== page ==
We hypothesized that C. albicans biofilms formed in the presence of urine may be less robust than biofilms grown in a laboratory medium such as RPMI medium, which is commonly used to form biofilms in vitro. To test this, C. albicans biofilms were developed for 48 h in SU and RPMI media on 96-well microtiter plates and SE pieces. Metabolic activity of the biofilm cells was measured by XTT assay at several time points of biofilm formation, and biofilms were also examined by light microscopy. Results revealed that biofilms in the two media had comparable XTT values beyond 24 h. However, cells within the SU medium biofilms appeared to be at least twofold less metabolically active in the first 12 h of biofilm growth than the cells in the RPMI medium biofilm (Fig. (Fig.1).1). Thus, we used light microscopy to monitor biofilm formation and morphology of cells within the biofilms at various points during this period of biofilm development in both media. Results revealed that at 4 h, the cells in RPMI medium biofilms had proliferated and extended long hyphae and pseudohyphae while the SU medium biofilm cells were still in the yeast form and had just begun to develop short germ tubes (Fig. (Fig.2).2). After 8 h in RPMI medium, hyphae from neighboring microcolonies merged into an intricate network of cells composed mostly of filamentous forms. In contrast, biofilms formed in SU medium still contained significant numbers of yeast cells (Fig. (Fig.2).2). As further biofilm maturation occurred over 24 h, biofilm complexity increased significantly, with all fungal morphologies being present in the final biofilm structure in both media. However, the density of cells in the biofilm grown in SU medium was still lower than that observed for RPMI medium-grown biofilms (Fig. (Fig.22).

FIG. 1.
Kinetics of C. albicans SC5314 strain biofilm formation in RPMI ([filled square]) and SU ([filled triangle]) media as determined by XTT colorimetric readings. OD, optical density.
FIG. 2.
Light microscopy images of C. albicans SC5314 biofilms in RPMI and SU media. The different panels show photomicrographs taken at various time points during biofilm development, as indicated.

SEM and CSLM visualization of biofilms grown in SU and RPMI media.

Architectural features of biofilms grown in the two media were further studied by SEM and CSLM. For these two microscopic techniques, we developed biofilms on SE pieces for 24 h. Results from SEM revealed that the biofilms in RPMI medium were predominantly made up of an intricate mesh of long hyphae and pseudohyphae (Fig. (Fig.3A).3A). On the other hand, biofilms grown in SU medium consisted mostly of elongated yeast cells, pseudohyphae, and short hyphae, with sporadic presence of longer hyphal elements (Fig. (Fig.3B).3B). The CSLM images confirmed the SEM results in that the biofilm in SU medium was less complex and five times thinner than biofilms formed in RPMI medium, with a thickness of approximately 300 μm in RPMI and 60 μm in SU (Fig. (Fig.44).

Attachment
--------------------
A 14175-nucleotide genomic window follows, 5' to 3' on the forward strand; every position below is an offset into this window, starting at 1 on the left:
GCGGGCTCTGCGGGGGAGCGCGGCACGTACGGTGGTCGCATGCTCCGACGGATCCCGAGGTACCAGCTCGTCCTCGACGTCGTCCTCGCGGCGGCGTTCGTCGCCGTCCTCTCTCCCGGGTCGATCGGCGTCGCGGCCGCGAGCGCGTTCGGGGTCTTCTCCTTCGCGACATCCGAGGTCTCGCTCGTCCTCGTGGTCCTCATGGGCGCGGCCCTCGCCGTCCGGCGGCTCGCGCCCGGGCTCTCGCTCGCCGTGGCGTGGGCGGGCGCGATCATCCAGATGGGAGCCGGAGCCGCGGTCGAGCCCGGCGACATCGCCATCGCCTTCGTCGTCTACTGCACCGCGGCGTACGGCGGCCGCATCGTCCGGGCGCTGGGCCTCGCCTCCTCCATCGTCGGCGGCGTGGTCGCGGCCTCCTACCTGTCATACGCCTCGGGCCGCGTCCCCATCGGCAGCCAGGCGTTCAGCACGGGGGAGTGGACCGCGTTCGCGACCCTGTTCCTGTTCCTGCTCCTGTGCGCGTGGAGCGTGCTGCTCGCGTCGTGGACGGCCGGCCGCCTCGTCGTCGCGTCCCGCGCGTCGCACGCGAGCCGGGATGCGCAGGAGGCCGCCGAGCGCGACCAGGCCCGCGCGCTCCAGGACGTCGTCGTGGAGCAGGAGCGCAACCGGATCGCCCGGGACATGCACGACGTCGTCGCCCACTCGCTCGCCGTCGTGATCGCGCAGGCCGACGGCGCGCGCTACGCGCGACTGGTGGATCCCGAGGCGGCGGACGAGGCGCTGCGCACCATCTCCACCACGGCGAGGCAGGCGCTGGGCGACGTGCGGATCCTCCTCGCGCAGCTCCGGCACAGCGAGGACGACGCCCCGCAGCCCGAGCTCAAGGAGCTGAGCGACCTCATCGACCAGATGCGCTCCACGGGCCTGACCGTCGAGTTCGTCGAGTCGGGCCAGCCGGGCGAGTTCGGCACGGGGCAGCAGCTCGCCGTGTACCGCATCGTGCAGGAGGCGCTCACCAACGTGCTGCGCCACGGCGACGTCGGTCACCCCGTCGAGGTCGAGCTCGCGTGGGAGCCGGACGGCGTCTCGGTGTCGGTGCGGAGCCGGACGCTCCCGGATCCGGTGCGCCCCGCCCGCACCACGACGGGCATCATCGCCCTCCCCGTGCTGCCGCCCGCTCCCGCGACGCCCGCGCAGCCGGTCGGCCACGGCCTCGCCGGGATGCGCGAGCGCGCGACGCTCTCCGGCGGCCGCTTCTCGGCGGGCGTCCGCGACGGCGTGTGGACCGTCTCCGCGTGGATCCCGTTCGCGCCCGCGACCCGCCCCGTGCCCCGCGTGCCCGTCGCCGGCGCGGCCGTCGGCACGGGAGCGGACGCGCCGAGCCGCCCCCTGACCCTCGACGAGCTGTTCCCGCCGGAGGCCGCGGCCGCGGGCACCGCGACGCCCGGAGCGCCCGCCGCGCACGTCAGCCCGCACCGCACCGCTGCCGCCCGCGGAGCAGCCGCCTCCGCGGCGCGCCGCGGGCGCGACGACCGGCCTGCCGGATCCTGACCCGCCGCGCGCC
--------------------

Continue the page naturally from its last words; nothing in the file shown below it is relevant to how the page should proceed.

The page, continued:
FIG. 3.
SEM images of mature (24 h) C. albicans SC5314 biofilms formed on SE pieces using RPMI or SU medium.
FIG. 4.
C. albicans SC5314 biofilms developed in RPMI and SU media were stained with concanavalin A conjugate for CSLM visualization, and image reconstructions were created to provide side views (A and B). CSLM depth views for the biofilms (C and D) were artificially ...

Expression profiling of filamentation-associated genes in biofilms grown in SU and RPMI media.

Microscopic imaging revealed that biofilms in SU medium contained far fewer hyphae than biofilms in RPMI medium. Since hyphae are important elements providing structural integrity to fully developed biofilms, this observation agrees with the fact that biofilms grown in SU medium are structurally less complex (and thinner) than their RPMI medium-grown counterparts. We questioned if this phenotypic difference was also accompanied by alterations in gene expression, particularly for genes playing important roles in filamentation. Thus, we examined levels of gene expression for five filamentation-associated genes including ALS3, HWP1, EFG1, NRG1, and TUP1 in 24-h biofilms using quantitative reverse transcriptase PCR. The expression of these genes in biofilms from SU medium was compared to that detected in biofilms grown in RPMI medium. We found that levels of gene expression for the positive regulator of filamentation EFG1 (28) together with ALS3 and HWP1, encoding hyphal-specific adhesins with essential and complementary roles during biofilm formation (15), were 4- to 20-fold less abundant in biofilms from SU medium. At the same time, NRG1, a negative regulator of filamentation (3), showed a greater than twofold upregulation in SU medium-formed biofilms. Expression levels of TUP1 (another, more global, negative regulator of filamentation) (2) showed no significant differences in the two different media (Fig. (Fig.55).

FIG. 5.
Results of quantitative reverse transcriptase PCR for gene expression levels of five filamentation-associated genes (ALS3, HWP1, NRG1, EFG1, and TUP1) in C. albicans SC5314 biofilms. The figure shows relative differences in expression of the five genes ...

Antifungal susceptibility testing of C. albicans biofilms formed in SU medium against clinically used antifungal agents.

Biofilms were formed on 96-well microtiter plates in both SU and RPMI media. In vitro activity of clinically used fluconazole, amphotericin B, and caspofungin against preformed biofilms formed using both media was assessed using the XTT reduction assay. Similar to observations for RPMI medium, results from these experiments showed the intrinsically high level of resistance to fluconazole of sessile C. albicans cells present in biofilms grown in SU medium, as well as increased resistance against amphotericin B (Table (Table1).1). Caspofungin was the only antifungal agent that displayed potent in vitro antifungal activity against biofilms in both RPMI and SU media, as indicated by the low SMIC50 and SMIC80 values (Table (Table11).

Results of antifungal susceptibility testing against C. albicans SC5314 biofilms formed using RPMI or SU medium


Catheter-associated UTIs are the most common nosocomial infection in hospitals and nursing homes, accounting for approximately 40% of nosocomial infections and resulting in increased morbidity, mortality, and length of hospital stay. Nosocomial bacteriuria or candiduria may develop in up to 25% of patients requiring a urinary catheter for longer than 7 days (11).